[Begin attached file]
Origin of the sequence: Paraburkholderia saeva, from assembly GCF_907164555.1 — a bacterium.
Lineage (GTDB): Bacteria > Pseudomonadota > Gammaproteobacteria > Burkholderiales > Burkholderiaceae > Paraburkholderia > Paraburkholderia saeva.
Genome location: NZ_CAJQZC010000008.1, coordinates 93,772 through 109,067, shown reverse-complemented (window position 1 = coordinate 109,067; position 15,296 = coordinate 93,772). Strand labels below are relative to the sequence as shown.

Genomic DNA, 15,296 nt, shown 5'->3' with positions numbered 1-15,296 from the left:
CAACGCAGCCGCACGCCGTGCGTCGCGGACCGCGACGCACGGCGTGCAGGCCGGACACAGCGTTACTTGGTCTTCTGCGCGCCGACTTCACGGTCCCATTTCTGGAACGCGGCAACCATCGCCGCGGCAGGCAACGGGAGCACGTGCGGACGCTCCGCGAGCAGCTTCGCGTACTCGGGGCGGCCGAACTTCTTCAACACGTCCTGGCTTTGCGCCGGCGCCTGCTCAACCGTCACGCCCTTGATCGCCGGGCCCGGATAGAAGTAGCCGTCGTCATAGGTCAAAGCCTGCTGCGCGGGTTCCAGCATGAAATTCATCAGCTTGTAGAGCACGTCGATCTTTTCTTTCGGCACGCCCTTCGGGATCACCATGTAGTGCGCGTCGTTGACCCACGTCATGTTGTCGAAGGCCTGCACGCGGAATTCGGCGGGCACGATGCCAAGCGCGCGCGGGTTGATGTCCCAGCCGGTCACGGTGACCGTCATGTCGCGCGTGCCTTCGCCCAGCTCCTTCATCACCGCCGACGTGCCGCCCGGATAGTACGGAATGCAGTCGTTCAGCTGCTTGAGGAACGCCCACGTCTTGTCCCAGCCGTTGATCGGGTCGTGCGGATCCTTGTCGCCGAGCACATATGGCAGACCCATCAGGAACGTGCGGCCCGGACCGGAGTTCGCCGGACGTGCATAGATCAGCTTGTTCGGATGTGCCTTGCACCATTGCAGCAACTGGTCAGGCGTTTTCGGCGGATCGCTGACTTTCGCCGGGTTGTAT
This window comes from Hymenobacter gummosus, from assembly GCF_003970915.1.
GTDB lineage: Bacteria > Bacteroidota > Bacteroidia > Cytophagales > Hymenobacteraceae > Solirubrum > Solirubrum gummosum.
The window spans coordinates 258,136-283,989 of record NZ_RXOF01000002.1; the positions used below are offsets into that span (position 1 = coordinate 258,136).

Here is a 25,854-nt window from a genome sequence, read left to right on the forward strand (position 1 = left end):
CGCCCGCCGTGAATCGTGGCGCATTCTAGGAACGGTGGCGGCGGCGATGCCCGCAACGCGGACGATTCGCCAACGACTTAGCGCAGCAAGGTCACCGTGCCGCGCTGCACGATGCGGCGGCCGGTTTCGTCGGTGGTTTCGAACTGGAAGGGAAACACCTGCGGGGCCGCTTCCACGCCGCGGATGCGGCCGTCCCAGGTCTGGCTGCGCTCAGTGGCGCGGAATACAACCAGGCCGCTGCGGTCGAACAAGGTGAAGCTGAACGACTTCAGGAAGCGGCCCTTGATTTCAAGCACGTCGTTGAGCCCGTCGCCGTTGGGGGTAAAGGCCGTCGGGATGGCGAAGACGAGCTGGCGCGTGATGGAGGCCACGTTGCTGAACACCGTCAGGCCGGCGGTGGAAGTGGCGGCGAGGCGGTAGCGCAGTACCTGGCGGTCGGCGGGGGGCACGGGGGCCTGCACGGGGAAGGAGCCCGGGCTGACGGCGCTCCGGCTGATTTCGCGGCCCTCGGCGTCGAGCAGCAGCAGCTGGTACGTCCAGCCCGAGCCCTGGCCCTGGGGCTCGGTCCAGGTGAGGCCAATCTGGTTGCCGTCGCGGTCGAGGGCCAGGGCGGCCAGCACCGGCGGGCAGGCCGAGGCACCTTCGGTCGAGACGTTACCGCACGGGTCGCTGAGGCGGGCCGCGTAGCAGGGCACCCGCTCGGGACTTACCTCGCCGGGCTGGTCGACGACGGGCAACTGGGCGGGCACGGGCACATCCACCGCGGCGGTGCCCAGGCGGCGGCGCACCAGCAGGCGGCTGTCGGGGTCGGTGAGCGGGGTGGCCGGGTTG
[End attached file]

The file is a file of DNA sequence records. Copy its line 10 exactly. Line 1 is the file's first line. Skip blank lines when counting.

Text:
CGCCCGCCGTGAATCGTGGCGCATTCTAGGAACGGTGGCGGCGGCGATGCCCGCAACGCGGACGATTCGCCAACGACTTAGCGCAGCAAGGTCACCGTGCCGCGCTGCACGATGCGGCGGCCGGTTTCGTCGGTGGTTTCGAACTGGAAGGGAAACACCTGCGGGGCCGCTTCCACGCCGCGGATGCGGCCGTCCCAGGTCTGGCTGCGCTCAGTGGCGCGGAATACAACCAGGCCGCTGCGGTCGAACAAGGTGAAGCTGAACGACTTCAGGAAGCGGCCCTTGATTTCAAGCACGTCGTTGAGCCCGTCGCCGTTGGGGGTAAAGGCCGTCGGGATGGCGAAGACGAGCTGGCGCGTGATGGAGGCCACGTTGCTGAACACCGTCAGGCCGGCGGTGGAAGTGGCGGCGAGGCGGTAGCGCAGTACCTGGCGGTCGGCGGGGGGCACGGGGGCCTGCACGGGGAAGGAGCCCGGGCTGACGGCGCTCCGGCTGATTTCGCGGCCCTCGGCGTCGAGCAGCAGCAGCTGGTACGTCCAGCCCGAGCCCTGGCCCTGGGGCTCGGTCCAGGTGAGGCCAATCTGGTTGCCGTCGCGGTCGAGGGCCAGGGCGGCCAGCACCGGCGGGCAGGCCGAGGCACCTTCGGTCGAGACGTTACCGCACGGGTCGCTGAGGCGGGCCGCGTAGCAGGGCACCCGCTCGGGACTTACCTCGCCGGGCTGGTCGACGACGGGCAACTGGGCGGGCACGGGCACATCCACCGCGGCGGTGCCCAGGCGGCGGCGCACCAGCAGGCGGCTGTCGGGGTCGGTGAGCGGGGTGGCCGGGTTG